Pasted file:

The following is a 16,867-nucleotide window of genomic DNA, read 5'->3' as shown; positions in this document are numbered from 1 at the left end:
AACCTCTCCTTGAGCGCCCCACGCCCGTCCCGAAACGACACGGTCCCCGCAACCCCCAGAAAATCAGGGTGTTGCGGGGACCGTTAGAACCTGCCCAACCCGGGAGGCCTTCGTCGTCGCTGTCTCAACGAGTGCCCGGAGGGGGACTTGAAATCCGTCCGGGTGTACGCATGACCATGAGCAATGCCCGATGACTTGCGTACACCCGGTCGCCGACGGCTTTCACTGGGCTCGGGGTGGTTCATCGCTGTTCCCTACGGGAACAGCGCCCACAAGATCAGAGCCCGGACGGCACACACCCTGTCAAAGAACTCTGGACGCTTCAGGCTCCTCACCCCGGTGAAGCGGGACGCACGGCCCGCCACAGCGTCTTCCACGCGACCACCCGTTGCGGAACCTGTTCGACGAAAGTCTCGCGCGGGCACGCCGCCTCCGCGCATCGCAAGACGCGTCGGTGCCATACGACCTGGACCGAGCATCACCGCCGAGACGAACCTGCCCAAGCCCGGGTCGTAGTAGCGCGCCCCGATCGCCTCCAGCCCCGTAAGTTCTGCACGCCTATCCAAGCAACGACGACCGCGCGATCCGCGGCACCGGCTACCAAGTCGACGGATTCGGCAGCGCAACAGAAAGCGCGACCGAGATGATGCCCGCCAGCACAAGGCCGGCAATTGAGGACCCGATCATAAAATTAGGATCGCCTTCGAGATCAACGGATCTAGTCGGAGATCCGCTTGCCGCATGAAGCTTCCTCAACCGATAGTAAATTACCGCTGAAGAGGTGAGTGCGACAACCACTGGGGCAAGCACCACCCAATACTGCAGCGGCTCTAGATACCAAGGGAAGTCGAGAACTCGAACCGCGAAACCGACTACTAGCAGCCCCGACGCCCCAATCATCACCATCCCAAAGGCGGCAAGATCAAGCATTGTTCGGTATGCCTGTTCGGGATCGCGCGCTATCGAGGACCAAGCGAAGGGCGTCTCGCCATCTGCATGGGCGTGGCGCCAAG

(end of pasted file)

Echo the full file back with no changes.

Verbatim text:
The following is a 16,867-nucleotide window of genomic DNA, read 5'->3' as shown; positions in this document are numbered from 1 at the left end:
AACCTCTCCTTGAGCGCCCCACGCCCGTCCCGAAACGACACGGTCCCCGCAACCCCCAGAAAATCAGGGTGTTGCGGGGACCGTTAGAACCTGCCCAACCCGGGAGGCCTTCGTCGTCGCTGTCTCAACGAGTGCCCGGAGGGGGACTTGAAATCCGTCCGGGTGTACGCATGACCATGAGCAATGCCCGATGACTTGCGTACACCCGGTCGCCGACGGCTTTCACTGGGCTCGGGGTGGTTCATCGCTGTTCCCTACGGGAACAGCGCCCACAAGATCAGAGCCCGGACGGCACACACCCTGTCAAAGAACTCTGGACGCTTCAGGCTCCTCACCCCGGTGAAGCGGGACGCACGGCCCGCCACAGCGTCTTCCACGCGACCACCCGTTGCGGAACCTGTTCGACGAAAGTCTCGCGCGGGCACGCCGCCTCCGCGCATCGCAAGACGCGTCGGTGCCATACGACCTGGACCGAGCATCACCGCCGAGACGAACCTGCCCAAGCCCGGGTCGTAGTAGCGCGCCCCGATCGCCTCCAGCCCCGTAAGTTCTGCACGCCTATCCAAGCAACGACGACCGCGCGATCCGCGGCACCGGCTACCAAGTCGACGGATTCGGCAGCGCAACAGAAAGCGCGACCGAGATGATGCCCGCCAGCACAAGGCCGGCAATTGAGGACCCGATCATAAAATTAGGATCGCCTTCGAGATCAACGGATCTAGTCGGAGATCCGCTTGCCGCATGAAGCTTCCTCAACCGATAGTAAATTACCGCTGAAGAGGTGAGTGCGACAACCACTGGGGCAAGCACCACCCAATACTGCAGCGGCTCTAGATACCAAGGGAAGTCGAGAACTCGAACCGCGAAACCGACTACTAGCAGCCCCGACGCCCCAATCATCACCATCCCAAAGGCGGCAAGATCAAGCATTGTTCGGTATGCCTGTTCGGGATCGCGCGCTATCGAGGACCAAGCGAAGGGCGTCTCGCCATCTGCATGGGCGTGGCGCCAAG